- Poster presentation
- Open Access
Transcriptomics analysis revealed an indirect effect of aqueous cigarette smoke extract in promoting the adhesion of monocytic cells to endothelial cells
© Poussin et al; licensee BioMed Central Ltd. 2012
- Published: 1 October 2012
- Cigarette Smoke
- Human Umbilical Vein Endothelial Cell
- Oxidative Stress Response
- Adhesion Assay
- Vascular Cell Adhesion
The adhesion of monocytic cells to the 'dysfunctional' endothelium constitutes a critical step in the initiation of atherosclerosis.
Cigarette smoke (CS) has been shown to contribute to the monocyte-endothelial adhesion process. However, the complex underlying molecular mechanisms remain to be unraveled.
To investigate the impact of CS on the adhesion of monocytic cells to the endothelium, we developed a conditioned-medium experiment combined with an in vitro adhesion assay intended to mimic the situation found in the systemic compartment. Using a transcriptomics approach followed by confirmation experiments, we were able to identify a key mechanism by which aqueous CS extract in the form of smoke-bubbled phosphate buffered saline (sbPBS) promotes the adhesion of monocytic mono mac 6 (MM6) cells to human umbilical vein endothelial cells (HUVECs).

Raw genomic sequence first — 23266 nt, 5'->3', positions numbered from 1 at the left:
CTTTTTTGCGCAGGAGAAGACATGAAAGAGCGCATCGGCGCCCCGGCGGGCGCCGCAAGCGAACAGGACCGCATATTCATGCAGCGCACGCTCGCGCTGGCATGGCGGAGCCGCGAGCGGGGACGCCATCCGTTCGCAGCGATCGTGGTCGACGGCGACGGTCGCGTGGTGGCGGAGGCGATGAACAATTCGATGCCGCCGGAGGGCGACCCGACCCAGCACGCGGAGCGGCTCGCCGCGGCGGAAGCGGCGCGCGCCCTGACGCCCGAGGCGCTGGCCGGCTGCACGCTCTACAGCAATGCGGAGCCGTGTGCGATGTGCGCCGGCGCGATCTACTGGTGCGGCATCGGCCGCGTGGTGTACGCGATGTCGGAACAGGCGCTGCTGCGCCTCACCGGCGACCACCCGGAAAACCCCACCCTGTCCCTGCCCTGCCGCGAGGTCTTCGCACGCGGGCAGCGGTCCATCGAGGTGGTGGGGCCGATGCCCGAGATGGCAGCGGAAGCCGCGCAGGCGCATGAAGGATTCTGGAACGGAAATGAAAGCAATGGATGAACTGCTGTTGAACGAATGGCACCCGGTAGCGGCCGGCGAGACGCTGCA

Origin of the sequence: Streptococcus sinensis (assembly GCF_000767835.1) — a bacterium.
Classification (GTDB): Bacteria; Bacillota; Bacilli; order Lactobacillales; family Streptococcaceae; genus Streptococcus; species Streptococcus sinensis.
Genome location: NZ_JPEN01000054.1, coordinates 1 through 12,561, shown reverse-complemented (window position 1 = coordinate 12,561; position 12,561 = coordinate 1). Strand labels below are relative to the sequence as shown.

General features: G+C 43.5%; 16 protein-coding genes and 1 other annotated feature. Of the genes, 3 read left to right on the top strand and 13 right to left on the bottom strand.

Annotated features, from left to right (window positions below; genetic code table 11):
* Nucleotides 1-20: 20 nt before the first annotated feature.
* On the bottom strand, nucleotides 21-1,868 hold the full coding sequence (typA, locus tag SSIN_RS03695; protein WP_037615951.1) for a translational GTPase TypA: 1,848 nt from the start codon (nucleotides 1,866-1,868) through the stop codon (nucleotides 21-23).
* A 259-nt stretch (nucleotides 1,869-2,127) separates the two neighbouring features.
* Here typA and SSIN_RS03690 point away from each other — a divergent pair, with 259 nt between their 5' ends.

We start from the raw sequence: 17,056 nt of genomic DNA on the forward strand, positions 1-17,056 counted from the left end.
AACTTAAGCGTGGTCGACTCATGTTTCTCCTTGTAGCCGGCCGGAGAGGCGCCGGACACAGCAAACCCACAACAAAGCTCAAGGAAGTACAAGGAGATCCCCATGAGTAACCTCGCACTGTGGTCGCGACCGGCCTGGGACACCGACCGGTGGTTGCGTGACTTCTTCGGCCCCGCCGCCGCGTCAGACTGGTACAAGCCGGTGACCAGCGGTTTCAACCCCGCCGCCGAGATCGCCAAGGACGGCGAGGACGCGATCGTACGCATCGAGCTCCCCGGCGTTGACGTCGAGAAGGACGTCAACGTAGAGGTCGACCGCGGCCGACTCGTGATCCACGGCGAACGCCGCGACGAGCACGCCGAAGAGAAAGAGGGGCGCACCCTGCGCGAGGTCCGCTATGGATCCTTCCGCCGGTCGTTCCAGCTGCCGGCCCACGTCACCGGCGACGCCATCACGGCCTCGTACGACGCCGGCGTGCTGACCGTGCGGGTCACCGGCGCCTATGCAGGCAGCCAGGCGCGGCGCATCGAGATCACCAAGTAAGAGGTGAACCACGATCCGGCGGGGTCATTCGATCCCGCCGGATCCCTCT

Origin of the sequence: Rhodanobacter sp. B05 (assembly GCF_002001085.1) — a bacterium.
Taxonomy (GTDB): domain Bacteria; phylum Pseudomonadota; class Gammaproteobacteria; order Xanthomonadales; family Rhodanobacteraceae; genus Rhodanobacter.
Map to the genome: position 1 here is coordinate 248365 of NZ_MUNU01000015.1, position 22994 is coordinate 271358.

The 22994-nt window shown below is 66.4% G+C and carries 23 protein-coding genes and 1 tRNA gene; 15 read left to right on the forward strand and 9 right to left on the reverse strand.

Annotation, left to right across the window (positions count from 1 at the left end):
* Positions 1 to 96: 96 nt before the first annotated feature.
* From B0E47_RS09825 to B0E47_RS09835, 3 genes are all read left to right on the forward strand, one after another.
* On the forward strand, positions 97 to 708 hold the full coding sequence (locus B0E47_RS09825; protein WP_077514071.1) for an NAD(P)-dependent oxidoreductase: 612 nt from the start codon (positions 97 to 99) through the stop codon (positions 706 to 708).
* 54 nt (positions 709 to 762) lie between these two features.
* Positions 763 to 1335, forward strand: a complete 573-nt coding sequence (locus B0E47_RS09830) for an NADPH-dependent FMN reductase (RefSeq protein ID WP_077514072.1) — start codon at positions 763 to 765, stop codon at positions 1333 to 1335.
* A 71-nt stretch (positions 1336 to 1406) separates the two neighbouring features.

While soluble CS constituents elicit a strong oxidative stress response in both cell types, the induced expression of E-selectin, vascular cell adhesion molecule-1 (VCAM-1)and intercellular adhesion molecule-1 (ICAM-1) responsible for the binding of MM6 cells to HUVECs occurs through a pro-inflammatory paracrine effect. Our results show that this effect is largely driven by tumor necrosis factor α (TNF α) produced by MM6 cells exposed to sbPBS.
Our findings demonstrate that the adhesion of monocytic cells to endothelial cells is promoted through an indirect effect of sbPBS, mainly involving a key soluble factor TNF α and open new avenues for translational research in the comprehension of atherosclerosis development.
This article is published under license to BioMed Central Ltd. This is an Open Access article distributed under the terms of the Creative Commons Attribution License (http://creativecommons.org/licenses/by/2.0), which permits unrestricted use, distribution, and reproduction in any medium, provided the original work is properly cited.